Whey Protein Supplements : What, When & How Much?


What is Whey Protein?

Think of Little Miss Muffet sitting on her tuffet, eating her curds and whey. Curds and whey are the two forms of protein derived from milk, curds being Casein protein which comprises 80% of cow’s milk, whilst the remaining 20% is whey. Whey protein is isolated from the liquid that is left during the production of cheese; it is basically all of the globular proteins that are found in milk clumped together. During the processing phase of whey, the fat and non-protein components of milk are removed, leaving the globular proteins to be dried into their characteristic powder form. Once this has been achieved, sweeteners, flavourings and depending on the protein brand, potentially carbohydrates and vitamins are added too. A tub of whey in its raw dried form would not suit most people’s tastes, and this is reflected in the processing that cottage cheese undergoes. Cottage cheese consists of curds (lumps) and whey (liquid) protein, but the whey is usually pressed or washed out as it is not all that pleasing to the taste buds.

Are you getting enough Protein in your diet?

According to the International Society of Sports Nutrition (ISSN) (2010), people that do not ingest enough protein in their diet demonstrate reduced muscle adaptations, and recover more slowly from exercise compared to those that do. A lot of controversy surrounds the level of protein that the average person, or athlete, should be consuming. For relatively inactive individuals, a protein intake of 0.8-1.0g per kg bodyweight will generally meet their protein requirements. For those people adhering to more intense, frequent training regimes such as resistance training, running, cycling, triathlons etc, it is highly likely that they would benefit from more than the recommended daily allowance (RDA) of protein. The general recommendation for this group of people is to consume between 1.0-2.0g of protein per kg bodyweight, relative to their level of activity. Individuals performing moderate intensity exercise, i.e. attending the gym 3 times a week lasting approx 40-60mins per session would benefit from 1-1.5g protein per kg bodyweight. A person training at a high intensity 4-6 times a week, lasting approx 60mins a session would probably necessitate 1.5-2.0g protein per kg bodyweight.

Where do Supplements come in?

Generally, the larger the person the harder it is for them to meet their protein requirements. Consider a 100kg male involved in intense physical activity, in order to meet his estimated protein requirements of 150-200g, he would need to ingest approx 6 chicken breasts! The practicalities of eating such a large amount of food (time, cost and appetite) means another, more convenient source of protein may be needed. Liquid based protein such as that of a protein shake is far more readily absorbed compared to food based protein and can deliver the equivalent of 1 ½ chicken breasts or 1 ½ tins of tuna in less than 300ml fluid. Whey protein is unique from its casein cousin in that it is rapidly absorbed into the blood stream. Upon ingesting a whey protein shake, its amino-acids (building blocks of whey and casein protein) enter the blood stream ready to replenish the muscles in less than an hour; hence we recommend consuming whey protein within 30mins after training to fit inside the 2 hour anabolic window (Kollias, 2008)!

Protein supplements can benefit everyone!

As we age our muscles become less contractile and elastic, consequently we lose power and strength and generally become less mobile. This could be for a number of reasons, but one major contributing factor is the condition known as Sarcopenia. Sarcopenia is a muscular degenerative condition seen in the older person, and occurs as a result of general wear and tear. The ISSN (2010) therefore recommends the elderly population consume around 1.0-1.2g protein per kg bodyweight to limit the degenerative process. These requirements could be even higher to account for reduced actual bodyweight due to a decline in bone mineral density, and elevated nutritional requirements because of acute or chronic illness. Since an elderly persons appetite generally decreases with age, a protein supplement may be an ideal addition to their diet. Caution should be exercised when supplementing children’s diets with protein due to the ongoing developmental processes that occur during childhood and adolescence. Always consult a Doctor prior to supplementation if you or your child has an underlying medical condition, especially a heart or kidney defect.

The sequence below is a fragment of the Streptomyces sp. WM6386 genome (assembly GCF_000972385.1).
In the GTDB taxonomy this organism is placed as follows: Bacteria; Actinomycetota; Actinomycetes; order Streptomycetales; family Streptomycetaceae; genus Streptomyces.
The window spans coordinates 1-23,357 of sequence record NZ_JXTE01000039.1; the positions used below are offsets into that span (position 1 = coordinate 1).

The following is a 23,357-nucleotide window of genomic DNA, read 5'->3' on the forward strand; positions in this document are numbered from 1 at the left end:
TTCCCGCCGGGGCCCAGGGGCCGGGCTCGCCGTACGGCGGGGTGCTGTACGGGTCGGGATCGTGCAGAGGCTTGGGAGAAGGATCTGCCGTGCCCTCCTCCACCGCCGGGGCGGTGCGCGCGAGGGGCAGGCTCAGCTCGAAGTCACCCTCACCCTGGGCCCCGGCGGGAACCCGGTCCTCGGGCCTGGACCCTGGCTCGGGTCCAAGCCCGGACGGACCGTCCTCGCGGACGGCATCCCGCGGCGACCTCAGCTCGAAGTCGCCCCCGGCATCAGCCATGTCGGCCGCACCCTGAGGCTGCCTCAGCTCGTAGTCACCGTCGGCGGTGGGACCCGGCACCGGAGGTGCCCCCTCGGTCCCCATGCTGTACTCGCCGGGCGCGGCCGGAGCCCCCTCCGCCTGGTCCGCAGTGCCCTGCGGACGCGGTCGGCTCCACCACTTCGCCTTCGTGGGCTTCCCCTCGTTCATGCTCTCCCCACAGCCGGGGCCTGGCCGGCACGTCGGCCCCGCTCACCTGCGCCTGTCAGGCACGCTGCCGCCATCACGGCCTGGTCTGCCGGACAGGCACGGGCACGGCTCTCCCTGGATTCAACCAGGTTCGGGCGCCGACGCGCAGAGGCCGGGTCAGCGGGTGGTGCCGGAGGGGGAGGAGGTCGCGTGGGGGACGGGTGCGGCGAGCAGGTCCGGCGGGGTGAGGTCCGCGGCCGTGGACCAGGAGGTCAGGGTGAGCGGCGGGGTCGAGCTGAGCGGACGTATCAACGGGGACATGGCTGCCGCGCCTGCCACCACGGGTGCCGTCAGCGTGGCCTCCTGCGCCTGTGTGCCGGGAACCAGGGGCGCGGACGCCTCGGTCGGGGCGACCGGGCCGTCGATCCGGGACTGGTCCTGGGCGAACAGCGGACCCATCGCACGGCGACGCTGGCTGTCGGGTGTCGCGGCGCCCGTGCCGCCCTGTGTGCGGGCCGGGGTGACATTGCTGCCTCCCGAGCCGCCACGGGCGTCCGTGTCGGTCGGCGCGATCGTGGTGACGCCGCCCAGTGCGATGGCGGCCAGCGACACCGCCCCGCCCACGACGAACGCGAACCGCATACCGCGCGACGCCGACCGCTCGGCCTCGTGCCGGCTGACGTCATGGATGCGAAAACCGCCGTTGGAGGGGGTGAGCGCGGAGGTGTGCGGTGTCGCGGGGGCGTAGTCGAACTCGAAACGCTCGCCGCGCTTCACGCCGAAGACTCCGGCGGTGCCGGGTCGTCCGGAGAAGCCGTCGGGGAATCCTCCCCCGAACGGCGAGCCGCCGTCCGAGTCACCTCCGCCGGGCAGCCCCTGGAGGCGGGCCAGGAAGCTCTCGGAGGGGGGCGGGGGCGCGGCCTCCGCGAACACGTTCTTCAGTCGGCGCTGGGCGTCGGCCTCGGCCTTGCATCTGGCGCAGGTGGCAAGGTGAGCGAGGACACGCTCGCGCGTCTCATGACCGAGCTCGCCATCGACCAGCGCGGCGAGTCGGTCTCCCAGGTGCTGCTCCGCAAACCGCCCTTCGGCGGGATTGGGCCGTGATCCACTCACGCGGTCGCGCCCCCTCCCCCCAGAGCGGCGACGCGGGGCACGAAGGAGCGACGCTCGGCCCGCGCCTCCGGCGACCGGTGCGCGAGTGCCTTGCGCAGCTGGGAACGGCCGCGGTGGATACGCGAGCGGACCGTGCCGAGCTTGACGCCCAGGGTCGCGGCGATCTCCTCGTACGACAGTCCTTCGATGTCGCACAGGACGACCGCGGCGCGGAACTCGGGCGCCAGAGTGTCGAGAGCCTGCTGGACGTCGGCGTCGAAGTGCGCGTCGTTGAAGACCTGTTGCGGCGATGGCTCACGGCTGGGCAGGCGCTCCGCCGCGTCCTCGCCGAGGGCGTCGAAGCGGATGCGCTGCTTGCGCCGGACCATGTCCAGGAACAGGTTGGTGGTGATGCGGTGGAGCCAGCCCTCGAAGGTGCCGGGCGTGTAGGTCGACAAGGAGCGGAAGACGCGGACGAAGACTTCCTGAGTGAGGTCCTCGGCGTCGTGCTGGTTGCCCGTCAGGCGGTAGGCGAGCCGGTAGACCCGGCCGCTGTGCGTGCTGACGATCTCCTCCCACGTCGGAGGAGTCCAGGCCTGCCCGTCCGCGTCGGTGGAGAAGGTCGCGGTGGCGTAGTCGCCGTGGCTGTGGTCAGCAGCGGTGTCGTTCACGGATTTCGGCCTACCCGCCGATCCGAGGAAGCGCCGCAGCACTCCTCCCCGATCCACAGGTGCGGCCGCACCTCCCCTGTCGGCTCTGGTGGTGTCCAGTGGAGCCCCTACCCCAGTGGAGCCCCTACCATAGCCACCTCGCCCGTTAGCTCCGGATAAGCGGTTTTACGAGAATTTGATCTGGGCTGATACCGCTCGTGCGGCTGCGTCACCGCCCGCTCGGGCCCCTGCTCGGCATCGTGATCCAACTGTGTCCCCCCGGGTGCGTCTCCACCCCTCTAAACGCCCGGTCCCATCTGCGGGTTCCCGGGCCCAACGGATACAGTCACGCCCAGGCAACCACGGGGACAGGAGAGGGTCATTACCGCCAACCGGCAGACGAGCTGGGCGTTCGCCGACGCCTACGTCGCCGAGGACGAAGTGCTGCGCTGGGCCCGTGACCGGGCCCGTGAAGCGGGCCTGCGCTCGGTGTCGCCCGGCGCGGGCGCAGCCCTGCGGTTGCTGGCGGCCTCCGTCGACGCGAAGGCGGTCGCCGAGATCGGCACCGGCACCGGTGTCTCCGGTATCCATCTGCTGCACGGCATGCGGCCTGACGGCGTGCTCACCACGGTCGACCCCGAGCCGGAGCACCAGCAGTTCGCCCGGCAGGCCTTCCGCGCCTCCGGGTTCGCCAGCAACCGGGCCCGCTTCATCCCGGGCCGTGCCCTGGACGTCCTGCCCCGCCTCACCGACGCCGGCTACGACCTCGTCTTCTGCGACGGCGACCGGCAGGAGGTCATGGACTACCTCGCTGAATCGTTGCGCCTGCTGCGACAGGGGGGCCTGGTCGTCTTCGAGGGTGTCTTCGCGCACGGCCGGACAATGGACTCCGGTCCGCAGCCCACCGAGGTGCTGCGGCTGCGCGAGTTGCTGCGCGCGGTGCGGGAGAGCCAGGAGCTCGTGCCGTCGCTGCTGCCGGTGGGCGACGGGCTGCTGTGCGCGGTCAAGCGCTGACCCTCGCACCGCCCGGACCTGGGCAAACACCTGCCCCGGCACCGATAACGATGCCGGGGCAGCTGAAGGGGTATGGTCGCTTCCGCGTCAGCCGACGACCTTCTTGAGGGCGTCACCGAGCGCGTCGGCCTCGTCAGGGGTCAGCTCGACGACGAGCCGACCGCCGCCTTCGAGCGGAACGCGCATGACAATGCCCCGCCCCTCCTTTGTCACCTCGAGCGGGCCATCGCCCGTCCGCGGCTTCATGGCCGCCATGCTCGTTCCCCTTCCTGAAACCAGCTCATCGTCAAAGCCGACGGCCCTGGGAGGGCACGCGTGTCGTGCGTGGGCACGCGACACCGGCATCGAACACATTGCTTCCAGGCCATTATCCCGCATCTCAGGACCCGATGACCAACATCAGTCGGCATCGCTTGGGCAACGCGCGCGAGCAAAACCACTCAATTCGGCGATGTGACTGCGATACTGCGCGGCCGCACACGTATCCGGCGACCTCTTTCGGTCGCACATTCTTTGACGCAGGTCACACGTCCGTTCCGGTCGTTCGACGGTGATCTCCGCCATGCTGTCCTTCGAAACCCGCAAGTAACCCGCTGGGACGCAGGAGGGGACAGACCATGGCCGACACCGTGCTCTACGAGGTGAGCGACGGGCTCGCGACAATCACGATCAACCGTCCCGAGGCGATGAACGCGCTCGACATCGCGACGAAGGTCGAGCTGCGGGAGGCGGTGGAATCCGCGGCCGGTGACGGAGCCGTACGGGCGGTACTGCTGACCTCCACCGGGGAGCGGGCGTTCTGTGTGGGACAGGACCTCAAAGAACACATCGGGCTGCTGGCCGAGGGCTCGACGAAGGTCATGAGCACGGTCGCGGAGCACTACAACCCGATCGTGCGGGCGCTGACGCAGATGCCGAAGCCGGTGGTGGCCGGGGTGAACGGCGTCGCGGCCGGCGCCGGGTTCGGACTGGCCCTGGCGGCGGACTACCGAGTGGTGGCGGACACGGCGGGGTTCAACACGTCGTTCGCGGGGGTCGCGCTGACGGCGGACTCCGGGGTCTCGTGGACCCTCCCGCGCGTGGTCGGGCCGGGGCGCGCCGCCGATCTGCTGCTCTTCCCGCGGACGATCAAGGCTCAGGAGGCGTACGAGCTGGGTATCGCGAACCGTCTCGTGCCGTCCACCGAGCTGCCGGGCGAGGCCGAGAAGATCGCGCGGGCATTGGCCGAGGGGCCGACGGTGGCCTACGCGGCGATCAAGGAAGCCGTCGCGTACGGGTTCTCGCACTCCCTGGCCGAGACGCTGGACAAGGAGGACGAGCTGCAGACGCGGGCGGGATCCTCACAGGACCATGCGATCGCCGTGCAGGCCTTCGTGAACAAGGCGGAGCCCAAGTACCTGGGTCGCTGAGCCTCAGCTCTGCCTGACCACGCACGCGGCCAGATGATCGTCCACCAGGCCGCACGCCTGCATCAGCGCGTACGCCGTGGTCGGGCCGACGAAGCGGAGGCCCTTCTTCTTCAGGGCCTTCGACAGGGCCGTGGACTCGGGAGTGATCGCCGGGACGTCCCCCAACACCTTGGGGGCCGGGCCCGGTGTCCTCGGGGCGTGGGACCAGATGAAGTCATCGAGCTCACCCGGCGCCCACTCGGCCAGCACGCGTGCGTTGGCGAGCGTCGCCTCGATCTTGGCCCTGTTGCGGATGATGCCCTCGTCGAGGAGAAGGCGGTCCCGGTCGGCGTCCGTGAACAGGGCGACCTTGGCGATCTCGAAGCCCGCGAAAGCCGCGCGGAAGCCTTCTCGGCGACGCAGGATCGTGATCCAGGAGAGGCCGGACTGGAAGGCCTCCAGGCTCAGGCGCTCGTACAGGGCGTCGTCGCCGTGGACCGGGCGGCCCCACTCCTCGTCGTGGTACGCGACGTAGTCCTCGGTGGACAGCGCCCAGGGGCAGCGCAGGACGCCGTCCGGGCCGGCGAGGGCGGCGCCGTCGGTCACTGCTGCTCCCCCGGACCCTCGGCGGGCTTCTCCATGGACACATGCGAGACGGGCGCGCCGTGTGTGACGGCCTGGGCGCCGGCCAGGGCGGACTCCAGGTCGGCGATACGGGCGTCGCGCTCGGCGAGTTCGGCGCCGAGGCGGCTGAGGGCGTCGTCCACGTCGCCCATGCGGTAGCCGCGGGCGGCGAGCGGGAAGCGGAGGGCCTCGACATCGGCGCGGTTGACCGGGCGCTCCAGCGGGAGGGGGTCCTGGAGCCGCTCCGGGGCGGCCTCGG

About the Author

Job Role Qualified Dietitian and Sports Nutritionist Qualifications BSc (Hons) Sports Science | BSc (Hons) Dietetics Tom has always participated in sport both recreationally and competitively which led to an unquenchable thirst for information on anything health, nutrition and fitness. After leaving school Tom went on to play for a football academy during which time he studied Sport and Exercise Science. From here he went on to study a BSc (Hons) Sport Science at UEA followed by his second BSc (Hons) degree, this time at the University of Hertfordshire studying Dietetics. Tom has worked in the fitness, educational and clinical nutrition industry starting out at David Lloyd Health and Leisure Clubs. He then went on to work as a Dietitian (RD) in the NHS, during which time he conducted clinics for healthy eating, weight loss and weight gain, as well as specialised consultations on Diabetes, IBS and Coeliac disease to name a few. He has vast amounts of experience at devising diet plans and supplement regimens, as well as working in the community with schools and competitive athletes. As Head Nutritionist and Supplement expert at Discount Supplements Tom is here to provide current and evidence based health and nutrition information to help you reach your health and fitness goals!
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